Tuesday, May 21, 2024

Jeremiah Wright Can Be a Problem or Opportunity for Obama…

March 20, 2008 by  
Filed under News, Politics, Weekly Columns

(Akiit.com) There is an adage that the most segregated hour in America is at 11:00 a.m. on Sunday morning. Therein lies the difference in reaction to the recently released videos featuring provocative statements by Sen. Barack Obama’s pastor for the past 20 years, Dr. Jeremiah Wright.

Most African Americans who view these video snippets know that they are taken out of context and can be taken with a grain of salt. Sermons by Black pastors are often filled with hyperbole, colorful language and cultural cadences. In an average year, Wright probably delivered at least 50 sermons on a variety of topics.

Meanwhile, the Trinity United Church of Christ in Chicago, which Wright pastored for 35 years until he retired in February, continued to be a beacon of light to people in the surrounding community, providing drug and alcohol recovery, marriage counseling, prison outreach and other community services. As in most Black churches, the members of Trinity engage in the Christian rituals of baptism and communion, as well as baby dedications and rites of passage ceremonies. The church’s Afrocentric focus, which teaches the principles of self-reliance and self-determination that conservatives claim to embrace, is designed to build its members’ self-esteem and solve some of the intractable problems within the African-American community.

Wright himself spent six years in the military, has four earned degrees and has been the recipient of eight honorary doctorates. He is the author of several books, including two titled What Can Happen When We Pray? and Good News!: Sermons of Hope for Today’s Families. He was born in 1941, came of age during the crucible of the Civil Rights Movement and, as do many Black pastors, speaks to the pain and suffering many African Americans feel from the nation’s legacy of slavery, Jim Crow and discrimination.

Unfortunately, because few non-Black people have spent any time in Black churches, the recent video clips of Wright shown on cable news channels conjure up fears and anxieties that are, quite frankly, unwarranted but understandable. These video clips were first promulgated several weeks ago on Fox News by commentators Sean Hannity and Bill O’Reilly. One can only guess at their motivations, but it appears that they want to sully Obama’s image by tying him to Wright and implying that Obama shares the same attitudes that the videos portray. If successful, this could be enough to frighten the bejesus out of enough White voters to deny Obama the nomination and/or the presidency.

Among the remaining presidential contenders, all have had challenges with religious leaders who have made shocking statements. Texas televangelist John Hagee, who endorsed John McCain last month, has described Catholicism as a contributor to Hitler’s anti-Semitism and a “false cult.” On Feb. 26, McCain appeared at a rally with the Rev. Rod Parsley, an Ohio minister who is notable for suggesting that the United States should be at war with Islam. Hillary Clinton, for her part, belongs to a Methodist church that has decided to perform ceremonies joining homosexual couples.

However, since race is one of the most powerful motivators in American society, the image of a Black minister who makes inflammatory racial statements is more intoxicating than the others. For Obama, this is not an issue that will go away, nor can it be ignored.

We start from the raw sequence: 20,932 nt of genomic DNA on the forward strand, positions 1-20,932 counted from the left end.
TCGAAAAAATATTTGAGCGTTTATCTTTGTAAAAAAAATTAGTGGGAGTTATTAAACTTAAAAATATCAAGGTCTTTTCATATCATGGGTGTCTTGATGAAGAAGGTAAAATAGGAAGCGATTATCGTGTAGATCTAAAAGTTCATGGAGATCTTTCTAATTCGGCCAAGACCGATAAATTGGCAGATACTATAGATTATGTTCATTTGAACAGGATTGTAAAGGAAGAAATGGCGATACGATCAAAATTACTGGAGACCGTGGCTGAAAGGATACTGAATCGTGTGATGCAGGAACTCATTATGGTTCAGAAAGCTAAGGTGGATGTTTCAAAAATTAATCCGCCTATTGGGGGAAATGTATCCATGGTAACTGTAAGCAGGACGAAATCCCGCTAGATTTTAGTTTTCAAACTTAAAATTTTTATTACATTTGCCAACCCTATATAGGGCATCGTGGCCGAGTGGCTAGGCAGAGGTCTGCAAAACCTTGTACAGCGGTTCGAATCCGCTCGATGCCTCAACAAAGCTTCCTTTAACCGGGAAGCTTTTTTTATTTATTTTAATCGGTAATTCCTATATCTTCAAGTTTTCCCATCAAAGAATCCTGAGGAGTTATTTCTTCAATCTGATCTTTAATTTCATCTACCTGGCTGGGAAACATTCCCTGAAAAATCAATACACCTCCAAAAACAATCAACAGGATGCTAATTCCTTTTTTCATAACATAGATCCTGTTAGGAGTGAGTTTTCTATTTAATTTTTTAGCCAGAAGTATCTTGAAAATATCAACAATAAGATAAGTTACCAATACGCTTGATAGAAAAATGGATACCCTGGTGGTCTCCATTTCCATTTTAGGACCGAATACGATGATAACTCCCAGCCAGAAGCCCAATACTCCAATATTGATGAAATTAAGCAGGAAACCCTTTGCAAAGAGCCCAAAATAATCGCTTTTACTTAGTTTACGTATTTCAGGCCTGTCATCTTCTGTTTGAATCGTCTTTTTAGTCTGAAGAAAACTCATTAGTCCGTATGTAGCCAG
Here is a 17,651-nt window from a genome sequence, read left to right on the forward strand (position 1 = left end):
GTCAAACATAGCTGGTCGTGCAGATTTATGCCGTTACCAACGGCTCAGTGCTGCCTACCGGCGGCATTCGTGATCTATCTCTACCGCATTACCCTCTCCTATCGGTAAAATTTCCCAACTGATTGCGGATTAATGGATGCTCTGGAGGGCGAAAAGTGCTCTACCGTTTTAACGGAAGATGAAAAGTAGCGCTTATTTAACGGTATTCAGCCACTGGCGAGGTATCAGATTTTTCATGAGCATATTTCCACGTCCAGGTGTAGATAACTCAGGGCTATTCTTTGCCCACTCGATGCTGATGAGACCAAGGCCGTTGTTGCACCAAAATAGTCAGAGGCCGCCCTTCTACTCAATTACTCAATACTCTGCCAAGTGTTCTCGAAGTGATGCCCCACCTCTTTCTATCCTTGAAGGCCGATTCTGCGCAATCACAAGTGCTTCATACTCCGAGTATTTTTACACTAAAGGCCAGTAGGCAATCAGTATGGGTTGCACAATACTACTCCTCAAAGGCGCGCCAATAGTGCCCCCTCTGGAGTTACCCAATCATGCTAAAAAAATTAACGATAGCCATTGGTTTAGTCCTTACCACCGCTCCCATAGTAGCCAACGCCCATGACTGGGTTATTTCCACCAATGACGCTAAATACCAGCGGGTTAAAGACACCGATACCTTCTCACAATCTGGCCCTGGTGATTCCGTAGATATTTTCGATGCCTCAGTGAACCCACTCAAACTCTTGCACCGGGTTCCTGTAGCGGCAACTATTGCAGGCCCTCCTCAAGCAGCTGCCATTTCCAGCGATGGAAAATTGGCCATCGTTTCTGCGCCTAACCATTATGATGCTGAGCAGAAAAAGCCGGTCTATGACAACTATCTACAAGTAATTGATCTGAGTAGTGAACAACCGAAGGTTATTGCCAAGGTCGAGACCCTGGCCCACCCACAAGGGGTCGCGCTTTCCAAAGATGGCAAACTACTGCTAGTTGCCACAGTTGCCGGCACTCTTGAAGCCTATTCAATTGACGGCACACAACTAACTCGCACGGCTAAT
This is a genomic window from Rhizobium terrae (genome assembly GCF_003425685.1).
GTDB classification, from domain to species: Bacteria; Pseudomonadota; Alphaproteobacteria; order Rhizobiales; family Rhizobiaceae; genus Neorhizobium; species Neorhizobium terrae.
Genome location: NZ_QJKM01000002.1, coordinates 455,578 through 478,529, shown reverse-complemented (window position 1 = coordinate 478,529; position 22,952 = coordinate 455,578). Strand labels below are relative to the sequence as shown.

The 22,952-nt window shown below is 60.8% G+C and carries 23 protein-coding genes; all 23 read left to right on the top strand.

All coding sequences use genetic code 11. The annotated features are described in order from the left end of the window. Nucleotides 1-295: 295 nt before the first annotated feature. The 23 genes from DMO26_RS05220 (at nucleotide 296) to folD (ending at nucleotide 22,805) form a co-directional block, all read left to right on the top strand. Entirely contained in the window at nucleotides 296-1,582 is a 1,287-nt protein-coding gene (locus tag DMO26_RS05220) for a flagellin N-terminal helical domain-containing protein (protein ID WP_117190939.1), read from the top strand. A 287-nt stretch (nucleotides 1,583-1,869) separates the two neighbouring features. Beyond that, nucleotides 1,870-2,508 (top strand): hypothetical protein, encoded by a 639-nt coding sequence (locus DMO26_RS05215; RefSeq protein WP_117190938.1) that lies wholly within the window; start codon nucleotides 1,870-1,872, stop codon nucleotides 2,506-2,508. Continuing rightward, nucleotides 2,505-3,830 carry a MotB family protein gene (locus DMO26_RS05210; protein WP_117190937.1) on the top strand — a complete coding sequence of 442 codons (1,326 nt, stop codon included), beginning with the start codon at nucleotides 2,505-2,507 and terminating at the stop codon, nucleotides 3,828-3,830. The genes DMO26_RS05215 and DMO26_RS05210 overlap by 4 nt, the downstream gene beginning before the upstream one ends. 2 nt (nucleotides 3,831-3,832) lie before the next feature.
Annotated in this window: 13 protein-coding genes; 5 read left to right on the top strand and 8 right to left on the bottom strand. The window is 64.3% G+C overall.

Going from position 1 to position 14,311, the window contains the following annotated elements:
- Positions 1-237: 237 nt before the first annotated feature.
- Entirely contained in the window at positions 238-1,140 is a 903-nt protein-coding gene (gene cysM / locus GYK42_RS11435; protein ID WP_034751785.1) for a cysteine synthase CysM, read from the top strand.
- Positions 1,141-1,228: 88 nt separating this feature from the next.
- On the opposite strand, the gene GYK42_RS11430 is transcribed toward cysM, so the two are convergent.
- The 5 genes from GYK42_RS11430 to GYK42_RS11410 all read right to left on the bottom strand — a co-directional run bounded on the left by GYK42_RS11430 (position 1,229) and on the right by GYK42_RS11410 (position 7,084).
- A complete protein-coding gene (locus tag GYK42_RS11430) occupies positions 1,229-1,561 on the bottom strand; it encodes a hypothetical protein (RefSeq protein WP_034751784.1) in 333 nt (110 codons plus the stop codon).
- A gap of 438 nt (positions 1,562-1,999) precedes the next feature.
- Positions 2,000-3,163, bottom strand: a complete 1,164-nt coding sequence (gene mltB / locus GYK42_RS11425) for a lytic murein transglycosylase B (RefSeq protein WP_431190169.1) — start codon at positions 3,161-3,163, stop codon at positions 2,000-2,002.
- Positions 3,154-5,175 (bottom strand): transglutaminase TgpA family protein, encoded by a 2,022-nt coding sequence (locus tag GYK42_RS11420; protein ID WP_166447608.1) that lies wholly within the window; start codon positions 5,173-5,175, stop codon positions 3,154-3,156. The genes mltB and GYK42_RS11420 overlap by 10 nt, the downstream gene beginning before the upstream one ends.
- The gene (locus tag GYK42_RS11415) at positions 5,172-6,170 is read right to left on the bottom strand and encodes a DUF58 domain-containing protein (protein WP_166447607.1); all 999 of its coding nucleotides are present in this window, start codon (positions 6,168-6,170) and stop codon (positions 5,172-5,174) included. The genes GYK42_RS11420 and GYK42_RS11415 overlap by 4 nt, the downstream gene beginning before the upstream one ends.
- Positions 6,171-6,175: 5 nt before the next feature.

It would be in Obama’s interest to hold a national press conference regarding his views about his pastor, his faith and his American identity. Similar to the speeches made by John Kennedy in 1960 regarding his Catholicism, and Mitt Romney about his Mormon faith, Obama must tackle this issue head on. He must be open and honest about his background, his motivations and his vision, as transparent as he was in his memoir, Dreams of My Father.

Obama’s supporters, and those who would like to support him but have questions about how influential Wright has been regarding his spiritual journey, want to hear directly from the candidate, not campaign spokespersons. We know that Obama is biracial and the product of a White mother and African father, but how did this influence his American identity? What led him to Wright’s church and what has been his experience there over the past 20 years? What are his views regarding 9/11 and the connection, if any, to American foreign policy? What are his views regarding America’s racial divide and how it can be healed?

Because of Obama’s parentage, he is not a product of generations of American slavery. He is identified as Black because American society operates by the one-drop rule: If a person has one drop of Black blood, he or she is considered Black by American standards. But because of Obama’s heritage, he is in a unique position to talk to the nation from both sides of the divide. He can actually share the points of view of both Blacks and Whites.

Going on the offensive regarding Wright’s remarks is the best way for Obama to put this issue to rest. Otherwise, it will simmer beneath the surface for the remainder of the campaign, rearing its ugly head and diminishing his message of hope, change and unity.

Written By Gwen Richardson

Gwen Richardson
13533 Bammel N. Houston Rd
Houston, TX 77066
E-Mail: grichardson@cushcity.com

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